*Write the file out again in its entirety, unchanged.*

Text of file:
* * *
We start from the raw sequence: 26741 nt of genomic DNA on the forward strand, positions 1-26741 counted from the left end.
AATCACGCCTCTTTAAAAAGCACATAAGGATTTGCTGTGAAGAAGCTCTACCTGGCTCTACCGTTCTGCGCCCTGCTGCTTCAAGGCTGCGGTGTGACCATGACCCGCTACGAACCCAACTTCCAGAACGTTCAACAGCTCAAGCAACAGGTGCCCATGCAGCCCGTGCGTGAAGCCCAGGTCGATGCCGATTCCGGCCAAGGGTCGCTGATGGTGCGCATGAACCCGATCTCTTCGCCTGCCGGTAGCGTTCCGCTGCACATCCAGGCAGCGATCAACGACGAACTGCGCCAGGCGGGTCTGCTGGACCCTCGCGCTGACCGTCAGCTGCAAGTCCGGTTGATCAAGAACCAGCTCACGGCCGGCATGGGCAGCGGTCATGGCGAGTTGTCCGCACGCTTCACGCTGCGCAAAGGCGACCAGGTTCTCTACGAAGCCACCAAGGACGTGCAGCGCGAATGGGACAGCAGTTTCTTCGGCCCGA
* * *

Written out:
We start from the raw sequence: 26741 nt of genomic DNA on the forward strand, positions 1-26741 counted from the left end.
AATCACGCCTCTTTAAAAAGCACATAAGGATTTGCTGTGAAGAAGCTCTACCTGGCTCTACCGTTCTGCGCCCTGCTGCTTCAAGGCTGCGGTGTGACCATGACCCGCTACGAACCCAACTTCCAGAACGTTCAACAGCTCAAGCAACAGGTGCCCATGCAGCCCGTGCGTGAAGCCCAGGTCGATGCCGATTCCGGCCAAGGGTCGCTGATGGTGCGCATGAACCCGATCTCTTCGCCTGCCGGTAGCGTTCCGCTGCACATCCAGGCAGCGATCAACGACGAACTGCGCCAGGCGGGTCTGCTGGACCCTCGCGCTGACCGTCAGCTGCAAGTCCGGTTGATCAAGAACCAGCTCACGGCCGGCATGGGCAGCGGTCATGGCGAGTTGTCCGCACGCTTCACGCTGCGCAAAGGCGACCAGGTTCTCTACGAAGCCACCAAGGACGTGCAGCGCGAATGGGACAGCAGTTTCTTCGGCCCGA